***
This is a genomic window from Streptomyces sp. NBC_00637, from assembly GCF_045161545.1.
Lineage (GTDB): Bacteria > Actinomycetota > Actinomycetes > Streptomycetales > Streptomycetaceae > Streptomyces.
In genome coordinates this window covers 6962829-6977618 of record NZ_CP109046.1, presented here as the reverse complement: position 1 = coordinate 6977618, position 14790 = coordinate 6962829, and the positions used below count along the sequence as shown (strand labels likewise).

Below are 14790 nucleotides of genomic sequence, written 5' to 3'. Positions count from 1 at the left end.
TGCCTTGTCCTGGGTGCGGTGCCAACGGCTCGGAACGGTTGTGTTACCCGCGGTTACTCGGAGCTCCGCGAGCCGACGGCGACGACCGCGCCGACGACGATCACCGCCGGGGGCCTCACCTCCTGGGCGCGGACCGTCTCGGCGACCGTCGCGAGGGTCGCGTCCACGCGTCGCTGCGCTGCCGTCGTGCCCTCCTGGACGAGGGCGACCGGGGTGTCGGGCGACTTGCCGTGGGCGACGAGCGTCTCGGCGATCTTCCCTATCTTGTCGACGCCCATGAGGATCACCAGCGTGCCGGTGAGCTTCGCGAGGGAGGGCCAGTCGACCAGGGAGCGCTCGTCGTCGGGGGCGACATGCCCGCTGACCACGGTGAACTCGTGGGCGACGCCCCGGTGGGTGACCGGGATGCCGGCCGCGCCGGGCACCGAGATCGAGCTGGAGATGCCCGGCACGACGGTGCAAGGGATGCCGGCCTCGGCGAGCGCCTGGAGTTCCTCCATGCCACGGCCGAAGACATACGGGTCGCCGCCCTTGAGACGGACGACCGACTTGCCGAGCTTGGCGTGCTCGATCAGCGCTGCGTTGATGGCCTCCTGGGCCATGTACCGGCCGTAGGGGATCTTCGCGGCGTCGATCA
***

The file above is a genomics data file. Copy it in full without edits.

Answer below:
This is a genomic window from Streptomyces sp. NBC_00637, from assembly GCF_045161545.1.
Lineage (GTDB): Bacteria > Actinomycetota > Actinomycetes > Streptomycetales > Streptomycetaceae > Streptomyces.
In genome coordinates this window covers 6962829-6977618 of record NZ_CP109046.1, presented here as the reverse complement: position 1 = coordinate 6977618, position 14790 = coordinate 6962829, and the positions used below count along the sequence as shown (strand labels likewise).

Below are 14790 nucleotides of genomic sequence, written 5' to 3'. Positions count from 1 at the left end.
TGCCTTGTCCTGGGTGCGGTGCCAACGGCTCGGAACGGTTGTGTTACCCGCGGTTACTCGGAGCTCCGCGAGCCGACGGCGACGACCGCGCCGACGACGATCACCGCCGGGGGCCTCACCTCCTGGGCGCGGACCGTCTCGGCGACCGTCGCGAGGGTCGCGTCCACGCGTCGCTGCGCTGCCGTCGTGCCCTCCTGGACGAGGGCGACCGGGGTGTCGGGCGACTTGCCGTGGGCGACGAGCGTCTCGGCGATCTTCCCTATCTTGTCGACGCCCATGAGGATCACCAGCGTGCCGGTGAGCTTCGCGAGGGAGGGCCAGTCGACCAGGGAGCGCTCGTCGTCGGGGGCGACATGCCCGCTGACCACGGTGAACTCGTGGGCGACGCCCCGGTGGGTGACCGGGATGCCGGCCGCGCCGGGCACCGAGATCGAGCTGGAGATGCCCGGCACGACGGTGCAAGGGATGCCGGCCTCGGCGAGCGCCTGGAGTTCCTCCATGCCACGGCCGAAGACATACGGGTCGCCGCCCTTGAGACGGACGACCGACTTGCCGAGCTTGGCGTGCTCGATCAGCGCTGCGTTGATGGCCTCCTGGGCCATGTACCGGCCGTAGGGGATCTTCGCGGCGTCGATCA